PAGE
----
Carousel (oz15332)


Carousel (oz15332) by Larry Kruse 1984 - plan thumbnail

About this Plan

Carousel. Radio control glider model. A 2 channel glider for schoolyard soaring. Wing area 310 sq in (projected).

Direct submission to Outerzone.

Update 4/6/2024: Added article, thanks to RFJ.

Quote: "Carousel, by Larry Kruse. Got a schoolyard near by? The Carousel will fit right in there. The design is simple, clean, and uncluttered and everything comes apart for easy storage. No problem flying out of tight fields. A 'Schoolyard Soarer'.

The Carousel came about because I can't stand open spaces - open spaces of any size - unless they have an airplane flying in them. Since we moved into our new home last April with its accompanying schoolyard/park/tennis court complex just across the street, I've spent many pleasant hours flying freeflight, con-trolline, and - yes, pure hearts - my R/C Dragonfly from its confines. I had even built one of Micro-X's 'schoolyard scale' Stinsons for just zipping around, but somehow wasn't quite satisfied to have to think about landing whenever the engine quit.

What I wanted was a soaring ship, but one that I could get in and out of a 300 x 200 foot space-a space punctuated by a sizable amount of play-ground equipment and a dozen small trees on the perimeter. The space dictated a small, light, and highly maneuverable plane just to stay out of trouble and trees. A schoolyard soarer was what I needed.

Good Fortune smiled at this particular longing and Prompted my wife to get me a new Tower Hobbies System 500 Gold Series with mini servos for my birthday. Okay, so maybe it wasn't 'Good Fortune.' Maybe it was my wheedling and whining-or lining the cat box with Tower ads - or offering to clean the house for a full year or the rest of my life, whichever came first.

Whatever the cause, the UPS man brought my package right on time. And there it was-a tiny 3.5 ounce airborne unit of two jewel-like little servos, a miniature receiver, and a tiny 100 mAh battery pack. And so to work.

I thanked my wife profusely, expressed my amazement at how she knew exactly what I wanted for my birthday, kissed her goodbye, and disappeared into the basement. The Carousel became a reality.

Build it this way: The wing is the heart of any soaring ship, regardless of its size, so make every effort to use straight, lightweight wood in the wing construction. To save time and effort, all W-1 ribs can be stack-sawed, with W-2 through W-5 ribs cut out individually. Pre-shaping the spruce leading edge is also a time and effort saver. I made a small template out of metal from an aluminum pie tin to assure uniform-ity in shaping the spruce, and templates of the same material for the ribs.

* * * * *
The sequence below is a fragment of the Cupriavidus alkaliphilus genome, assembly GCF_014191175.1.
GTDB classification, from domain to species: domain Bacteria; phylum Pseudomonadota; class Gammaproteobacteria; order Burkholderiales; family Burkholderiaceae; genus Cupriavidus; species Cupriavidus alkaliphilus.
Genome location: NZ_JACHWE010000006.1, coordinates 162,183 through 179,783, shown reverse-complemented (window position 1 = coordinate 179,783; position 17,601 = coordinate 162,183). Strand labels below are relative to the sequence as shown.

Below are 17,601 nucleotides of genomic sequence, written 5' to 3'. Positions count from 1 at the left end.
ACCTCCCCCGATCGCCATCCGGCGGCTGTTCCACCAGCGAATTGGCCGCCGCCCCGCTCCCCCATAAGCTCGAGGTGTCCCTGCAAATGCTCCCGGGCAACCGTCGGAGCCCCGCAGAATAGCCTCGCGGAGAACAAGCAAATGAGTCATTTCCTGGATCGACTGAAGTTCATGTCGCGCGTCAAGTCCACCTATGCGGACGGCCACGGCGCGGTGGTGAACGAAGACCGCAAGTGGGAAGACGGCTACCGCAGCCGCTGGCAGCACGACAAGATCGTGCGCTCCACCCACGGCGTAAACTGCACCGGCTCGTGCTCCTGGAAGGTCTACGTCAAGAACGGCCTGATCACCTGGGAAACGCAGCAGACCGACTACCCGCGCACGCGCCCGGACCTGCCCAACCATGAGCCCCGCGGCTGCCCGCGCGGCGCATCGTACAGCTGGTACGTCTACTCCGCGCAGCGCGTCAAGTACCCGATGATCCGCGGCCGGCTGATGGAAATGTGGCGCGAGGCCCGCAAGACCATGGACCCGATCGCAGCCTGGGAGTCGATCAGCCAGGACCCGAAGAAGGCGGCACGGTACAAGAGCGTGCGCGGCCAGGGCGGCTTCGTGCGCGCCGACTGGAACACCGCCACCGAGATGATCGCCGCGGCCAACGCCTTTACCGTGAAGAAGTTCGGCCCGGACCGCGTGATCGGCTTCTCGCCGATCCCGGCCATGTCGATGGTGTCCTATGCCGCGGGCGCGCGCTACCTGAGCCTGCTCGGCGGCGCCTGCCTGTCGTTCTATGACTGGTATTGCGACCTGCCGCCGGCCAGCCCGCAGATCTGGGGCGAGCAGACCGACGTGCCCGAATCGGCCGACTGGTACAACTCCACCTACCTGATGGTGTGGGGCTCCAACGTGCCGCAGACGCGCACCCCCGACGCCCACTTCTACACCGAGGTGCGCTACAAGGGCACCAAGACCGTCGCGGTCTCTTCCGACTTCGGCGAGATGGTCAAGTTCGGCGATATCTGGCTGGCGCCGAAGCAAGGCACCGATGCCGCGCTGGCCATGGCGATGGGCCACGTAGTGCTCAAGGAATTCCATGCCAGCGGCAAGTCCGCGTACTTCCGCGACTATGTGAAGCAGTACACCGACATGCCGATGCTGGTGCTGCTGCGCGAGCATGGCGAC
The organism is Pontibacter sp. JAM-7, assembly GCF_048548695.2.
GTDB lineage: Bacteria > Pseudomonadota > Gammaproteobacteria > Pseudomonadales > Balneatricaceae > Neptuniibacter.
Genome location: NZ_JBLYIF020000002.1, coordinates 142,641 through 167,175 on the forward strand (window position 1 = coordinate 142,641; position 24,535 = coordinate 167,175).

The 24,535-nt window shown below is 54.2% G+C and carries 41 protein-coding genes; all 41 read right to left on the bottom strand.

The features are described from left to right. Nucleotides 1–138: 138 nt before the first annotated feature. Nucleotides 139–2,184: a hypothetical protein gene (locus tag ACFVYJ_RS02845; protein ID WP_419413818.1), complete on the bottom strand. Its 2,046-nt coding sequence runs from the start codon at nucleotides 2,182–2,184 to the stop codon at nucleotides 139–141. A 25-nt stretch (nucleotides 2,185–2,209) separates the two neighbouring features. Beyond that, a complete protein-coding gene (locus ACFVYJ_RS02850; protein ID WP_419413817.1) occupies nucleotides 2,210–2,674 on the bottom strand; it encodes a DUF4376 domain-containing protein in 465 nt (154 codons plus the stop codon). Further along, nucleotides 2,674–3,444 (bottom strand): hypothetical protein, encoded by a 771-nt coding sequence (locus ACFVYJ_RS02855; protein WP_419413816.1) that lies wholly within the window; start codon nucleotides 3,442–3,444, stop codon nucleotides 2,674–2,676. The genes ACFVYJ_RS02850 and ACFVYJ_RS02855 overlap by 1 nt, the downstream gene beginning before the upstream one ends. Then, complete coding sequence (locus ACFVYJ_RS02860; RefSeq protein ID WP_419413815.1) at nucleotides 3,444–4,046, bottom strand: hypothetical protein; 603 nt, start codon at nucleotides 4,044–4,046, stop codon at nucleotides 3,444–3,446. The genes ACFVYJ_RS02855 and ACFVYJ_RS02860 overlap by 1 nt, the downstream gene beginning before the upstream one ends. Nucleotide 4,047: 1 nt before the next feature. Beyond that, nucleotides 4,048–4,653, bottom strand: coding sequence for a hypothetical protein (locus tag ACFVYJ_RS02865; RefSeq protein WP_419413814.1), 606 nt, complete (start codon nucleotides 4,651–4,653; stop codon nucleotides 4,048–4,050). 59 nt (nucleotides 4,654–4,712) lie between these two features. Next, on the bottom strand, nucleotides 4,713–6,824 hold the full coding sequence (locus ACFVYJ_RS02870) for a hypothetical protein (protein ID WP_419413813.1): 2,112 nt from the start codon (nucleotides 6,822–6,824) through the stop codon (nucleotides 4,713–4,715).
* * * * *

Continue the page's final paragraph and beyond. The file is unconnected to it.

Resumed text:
Once all ribs are cut and sanded, pin down the leading edge, trailing edge, and bottom spars for the main and wing tip panels. Omit-ting the center ribs and the ribs at the poly-hedral break, set all other ribs in position and glue them in place. Block up each wing tip at its appropriate angle and glue it in place.

Construct the center section and then glue the two main panels to it, installing the ply-wood dihedral braces in their indicated loca-tions. Now the center ribs, polyhedral ribs and center sheeting can be added, then the top spars, and then all the gussets. Sand everything very carefully to eliminate any bumps that may stick up and show through the covering. Finally, add the small wire bumper at the back of the trailing edge which eliminates compressing the trailing edge with the wing hold-down rubber bands.

Tail surfaces are built-up of 3/16 inch square balsa and 3/16 inch sheet wood for the moving parts. Be very selective in picking the light-est wood you can find for the tail area. The tail is a long way back from the balance point. You'll pay a significant weight penalty if you have to over-ballast to reach the CG.

Square cuts of all framework pieces are important to strength and warp resistance. I found my Zona saw worked very well for this operation. The elevators are joined with a piece of 1/8 inch dowel epoxied into a slot gouged into the leading edge. Epoxy the dowel in place and then clean up the area af-ter the epoxy cures. The fin and rudder should be slotted for two small DuBro hinges..."

Supplementary file notes



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Carousel (oz15332) by Larry Kruse 1984 - model pic

  • (oz15332)
    by Larry Kruse
    from Flying Models
    September 1984 
    47in span
    Glider R/C
    clean :)
    all formers complete :)
    got article :)
  • Submitted: 19/05/2024
    Filesize: 467KB
    Format: • PDFbitmap
    Credit*: dfritzke
    Downloads: 435

Carousel (oz15332) by Larry Kruse 1984 - pic 003.jpg
Carousel (oz15332) by Larry Kruse 1984 - pic 004.jpg

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